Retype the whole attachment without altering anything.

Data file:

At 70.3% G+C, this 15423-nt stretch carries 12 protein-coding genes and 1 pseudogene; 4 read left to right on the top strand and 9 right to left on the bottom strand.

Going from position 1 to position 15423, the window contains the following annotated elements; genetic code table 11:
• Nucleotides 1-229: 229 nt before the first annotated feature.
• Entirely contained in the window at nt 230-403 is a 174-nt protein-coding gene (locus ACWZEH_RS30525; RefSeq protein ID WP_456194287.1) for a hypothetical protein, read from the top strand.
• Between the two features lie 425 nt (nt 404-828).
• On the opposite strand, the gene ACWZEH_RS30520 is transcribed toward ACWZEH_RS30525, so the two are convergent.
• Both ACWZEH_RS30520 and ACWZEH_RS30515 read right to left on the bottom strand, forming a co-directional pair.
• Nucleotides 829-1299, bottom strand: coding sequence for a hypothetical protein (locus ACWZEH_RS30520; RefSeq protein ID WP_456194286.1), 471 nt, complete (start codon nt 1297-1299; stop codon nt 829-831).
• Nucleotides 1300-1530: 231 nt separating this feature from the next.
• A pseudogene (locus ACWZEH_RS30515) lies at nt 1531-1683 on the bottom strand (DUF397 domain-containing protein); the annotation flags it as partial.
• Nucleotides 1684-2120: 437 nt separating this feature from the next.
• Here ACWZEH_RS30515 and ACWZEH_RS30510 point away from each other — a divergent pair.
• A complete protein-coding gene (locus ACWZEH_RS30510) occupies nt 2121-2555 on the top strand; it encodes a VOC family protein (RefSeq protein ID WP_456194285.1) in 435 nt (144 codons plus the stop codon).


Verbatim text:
At 70.3% G+C, this 15423-nt stretch carries 12 protein-coding genes and 1 pseudogene; 4 read left to right on the top strand and 9 right to left on the bottom strand.

Going from position 1 to position 15423, the window contains the following annotated elements; genetic code table 11:
• Nucleotides 1-229: 229 nt before the first annotated feature.
• Entirely contained in the window at nt 230-403 is a 174-nt protein-coding gene (locus ACWZEH_RS30525; RefSeq protein ID WP_456194287.1) for a hypothetical protein, read from the top strand.
• Between the two features lie 425 nt (nt 404-828).
• On the opposite strand, the gene ACWZEH_RS30520 is transcribed toward ACWZEH_RS30525, so the two are convergent.
• Both ACWZEH_RS30520 and ACWZEH_RS30515 read right to left on the bottom strand, forming a co-directional pair.
• Nucleotides 829-1299, bottom strand: coding sequence for a hypothetical protein (locus ACWZEH_RS30520; RefSeq protein ID WP_456194286.1), 471 nt, complete (start codon nt 1297-1299; stop codon nt 829-831).
• Nucleotides 1300-1530: 231 nt separating this feature from the next.
• A pseudogene (locus ACWZEH_RS30515) lies at nt 1531-1683 on the bottom strand (DUF397 domain-containing protein); the annotation flags it as partial.
• Nucleotides 1684-2120: 437 nt separating this feature from the next.
• Here ACWZEH_RS30515 and ACWZEH_RS30510 point away from each other — a divergent pair.
• A complete protein-coding gene (locus ACWZEH_RS30510) occupies nt 2121-2555 on the top strand; it encodes a VOC family protein (RefSeq protein ID WP_456194285.1) in 435 nt (144 codons plus the stop codon).